Seeing what’s around to forage for food or snacks, also looking for wildlife or at least signs of what they have been up to in the vicinity. Getting to know the woods you plan on sleeping in is very important no matter what country you are in, whether you are looking for security reasons or just to be “in the know” it’s well worth the walk.
I love to photograph the woods and its wildlife too, to be able to get the shots you want out there can be hard, you need to be quiet, sitting still or walking very slowly so as not to crash around and scare everything off. There are the odd few animals that will not be scared of human interaction these are the species that generally come into contact a lot during the day, near parks or large fields these animals have the tendency to beg for food as they have been fed before or at least “forage” their own from bins or tips.

For me these are not the animals I’m looking to photograph it’s the rare species that I’m more interested in, birds of prey, stoats, otters and badgers in my area and maybe the little egrets fishing in the local woodland ponds. Having grown up in the area I have seen the decline in certain species but also have witnessed when species return to the woods after many years like the Adder and grass snakes.

The local forest managers were hard at work in the small woodland 5 acres away, which is on the way in and out of my woods via a separate path. They have been clearing out the sycamore and some chestnut trees which has left the land water logged and very swampy, but just up from most of the work they have cleared out a pond which has now filled with wildlife, small stickle backs, herons, mallards, moorhens and coots have got their foot in. Last summer I heard that the pond had filled with toads but I never got the chance to get around there.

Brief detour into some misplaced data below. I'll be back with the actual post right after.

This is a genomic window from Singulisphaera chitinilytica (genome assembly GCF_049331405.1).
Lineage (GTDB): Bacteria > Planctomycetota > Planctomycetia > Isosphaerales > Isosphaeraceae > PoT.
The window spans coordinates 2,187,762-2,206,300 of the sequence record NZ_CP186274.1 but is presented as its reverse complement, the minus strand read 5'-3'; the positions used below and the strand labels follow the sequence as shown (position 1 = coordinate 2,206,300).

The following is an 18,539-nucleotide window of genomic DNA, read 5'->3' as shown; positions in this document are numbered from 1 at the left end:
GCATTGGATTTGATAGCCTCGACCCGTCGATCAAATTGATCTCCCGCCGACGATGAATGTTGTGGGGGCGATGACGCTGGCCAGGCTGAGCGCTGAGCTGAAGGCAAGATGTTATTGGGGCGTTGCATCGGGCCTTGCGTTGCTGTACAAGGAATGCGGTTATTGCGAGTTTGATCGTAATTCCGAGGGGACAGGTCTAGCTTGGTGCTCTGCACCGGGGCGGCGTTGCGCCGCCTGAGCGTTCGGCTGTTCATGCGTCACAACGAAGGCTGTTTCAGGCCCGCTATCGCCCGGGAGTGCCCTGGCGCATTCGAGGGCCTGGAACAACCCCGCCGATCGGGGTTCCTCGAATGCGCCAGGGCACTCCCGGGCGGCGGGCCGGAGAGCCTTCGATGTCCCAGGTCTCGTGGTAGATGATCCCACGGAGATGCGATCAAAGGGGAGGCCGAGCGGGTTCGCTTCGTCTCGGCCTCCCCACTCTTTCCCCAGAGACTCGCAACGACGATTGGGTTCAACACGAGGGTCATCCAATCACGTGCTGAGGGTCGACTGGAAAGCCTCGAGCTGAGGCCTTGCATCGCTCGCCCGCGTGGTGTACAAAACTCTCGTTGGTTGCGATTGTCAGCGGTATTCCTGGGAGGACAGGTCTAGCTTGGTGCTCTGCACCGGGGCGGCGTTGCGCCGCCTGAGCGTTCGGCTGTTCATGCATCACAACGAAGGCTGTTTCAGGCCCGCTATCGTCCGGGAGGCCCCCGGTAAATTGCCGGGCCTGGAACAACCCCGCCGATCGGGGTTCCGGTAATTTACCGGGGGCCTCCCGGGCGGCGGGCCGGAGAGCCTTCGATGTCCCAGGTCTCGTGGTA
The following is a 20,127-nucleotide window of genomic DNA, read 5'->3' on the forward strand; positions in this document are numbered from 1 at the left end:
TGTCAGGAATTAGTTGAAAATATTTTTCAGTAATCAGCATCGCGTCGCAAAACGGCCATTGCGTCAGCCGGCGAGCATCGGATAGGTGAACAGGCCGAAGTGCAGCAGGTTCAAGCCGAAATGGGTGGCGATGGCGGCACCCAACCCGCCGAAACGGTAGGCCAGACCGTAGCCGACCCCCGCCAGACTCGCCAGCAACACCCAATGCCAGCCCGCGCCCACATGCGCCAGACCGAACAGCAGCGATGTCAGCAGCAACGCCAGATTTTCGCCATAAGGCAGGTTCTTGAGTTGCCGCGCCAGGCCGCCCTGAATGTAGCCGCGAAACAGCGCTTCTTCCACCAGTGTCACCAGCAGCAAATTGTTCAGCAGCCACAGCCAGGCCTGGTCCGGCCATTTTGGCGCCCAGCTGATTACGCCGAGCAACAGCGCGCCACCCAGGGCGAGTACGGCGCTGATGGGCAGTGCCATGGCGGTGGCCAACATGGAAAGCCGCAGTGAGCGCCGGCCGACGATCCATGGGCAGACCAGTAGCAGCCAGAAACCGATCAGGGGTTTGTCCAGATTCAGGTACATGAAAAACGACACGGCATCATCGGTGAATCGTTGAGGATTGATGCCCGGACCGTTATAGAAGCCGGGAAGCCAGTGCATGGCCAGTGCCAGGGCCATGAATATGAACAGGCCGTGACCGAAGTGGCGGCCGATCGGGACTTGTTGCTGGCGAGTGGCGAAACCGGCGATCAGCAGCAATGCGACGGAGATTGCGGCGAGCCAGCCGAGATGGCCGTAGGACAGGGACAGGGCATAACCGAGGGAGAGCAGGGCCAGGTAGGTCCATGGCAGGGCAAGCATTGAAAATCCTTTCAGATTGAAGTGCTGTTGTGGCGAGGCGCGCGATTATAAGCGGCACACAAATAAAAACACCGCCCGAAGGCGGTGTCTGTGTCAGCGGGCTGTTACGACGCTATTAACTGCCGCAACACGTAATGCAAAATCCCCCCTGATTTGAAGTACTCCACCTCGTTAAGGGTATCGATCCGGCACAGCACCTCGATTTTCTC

I had spent the day walking around visiting the few granite monuments in and around the woods, scouting possible water sources for later on in the year and taking in the surroundings. I normally find a good sit spot away from everyone in these woods in the afternoon but this time I decided on a new wooden bench that was on the bank at the side of a main footpath. The woods does see a lot of traffic on these paths but today was different it was quiet; there were no dogs, no human shouting out for their dogs just nothing that could distract you from the woods. I was interrupted by the occasional horse and its rider but that is a sight that brings life to the woods, a local training school runs courses not far from the woods.
It had been a very slow but eventful day in my favourite woods, lots taken in and lots of photos taken. A day in the woods can make a huge difference in our lifestyles today getting away from the fast pace of the rat race calms the body.
I ended my day with the sun going down on the horizon overlooking the farmland full of cows it really was a wonderful sight. I ended up walking out of the woods by torch light, it is the best way to “be” in the woods entering in the early hours of the morning and leaving in the late evening when the sun is down.